Planning a Project
Starting a project can be a daunting task, and most of our clients have never been through the process before. It is never too early to get in touch with an Architect or interior designer as we can help you formulate your initial ideas and advise on how best to proceed. We regularly visit potential sites with clients and produce sketch feasibility layouts to help them get an idea of whether the property is right for them.
Professional designers have a unique ability to identify opportunities and constraints from the widest possible perspective; and also focus in on very small details which make your project unique and specific to your needs.
We always advise you to start by drawing up a project brief, setting out your design aspirations, functional requirements, budget and timescales. An accommodation schedule identifying the number and sizes of spaces you need is also a great starting point, considering what should and shouldn’t be adjacent. This process will also help you to identify what is most important to a successful project, and enable you discuss costs upfront with the professional and avoid disappointment at a later stage. Your brief is essentially your wish-list for the project. We will then develop it with you into a formal document that acts as a guide book throughout the process.
At your first meeting, the first thing the designer will do is ask questions; the more information you can give them with your needs and how you wish to use the space the better.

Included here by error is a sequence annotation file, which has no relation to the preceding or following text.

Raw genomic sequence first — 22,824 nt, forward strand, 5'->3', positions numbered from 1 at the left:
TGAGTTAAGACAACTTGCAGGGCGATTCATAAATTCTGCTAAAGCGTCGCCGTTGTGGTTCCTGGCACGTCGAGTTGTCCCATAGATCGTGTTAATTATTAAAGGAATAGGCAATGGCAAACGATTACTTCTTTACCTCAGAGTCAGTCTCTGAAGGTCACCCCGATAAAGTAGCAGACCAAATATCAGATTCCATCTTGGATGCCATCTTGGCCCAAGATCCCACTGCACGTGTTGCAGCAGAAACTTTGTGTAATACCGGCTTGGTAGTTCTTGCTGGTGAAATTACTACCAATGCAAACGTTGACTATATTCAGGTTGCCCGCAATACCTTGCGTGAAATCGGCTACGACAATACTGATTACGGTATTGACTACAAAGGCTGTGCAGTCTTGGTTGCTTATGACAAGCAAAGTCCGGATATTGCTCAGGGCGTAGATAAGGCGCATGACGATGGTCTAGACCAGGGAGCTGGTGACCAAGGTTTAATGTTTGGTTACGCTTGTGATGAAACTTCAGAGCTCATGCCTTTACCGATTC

Finding a Professional
To find a professional you could use:
What to look out for when buying land with a view to building or to starting a renovation Project
If you are planning to start a major renovation project there are a few things you should have in mind, for example if you are situated in a conservation or restricted area. The restrictions in these special areas are important and not all projects are permitted.
Explore your preferred area and talk to locals and the council about restrictions on possible plots and as well as surrounding land. If you are planning a commercial development carry out market research to understand how suited your development is to the area. Before buying a plot without planning permission you should ask yourself why it doesn´t have permission already, especially if it is apparently straightforward. Also consider if there are structures to demolish as this adds cost and what services (water, gas, electricity, sewage, telecoms etc) the plot has already. Your architect or project manager can also assist with arranging assessments for ecology, topography, structural integrity, asbestos, traffic and so on which may influence viability.
1. Appoint a lead design professional.The earlier that you consult an expert the better they can advise you. Often feasibility work can be done on an hourly rate.
2. Preparation and Brief:Identification of surveys and professional input needed for the project, and formalisation of your requirements into a formal design brief document.
3. Concept design:The concept design process explores options for the site and presents proposals for how the building will look and function, according to your brief. At this stage a pre-application submission could be made to the council, to get feedback on whether you are going in the right direction with your project. This can add another 6 weeks to the process but worthwhile for complex sites in restrictive areas. A specialist planning consultant may be required.
4. Develop the design:If you haven’t already, now is time to appoint other professionals such as structural engineers, mechanical and electrical engineers, building control Officer, quantity surveyors etc. The design team will coordinate and develop the whole design for the project and prepare the document for the local authorities.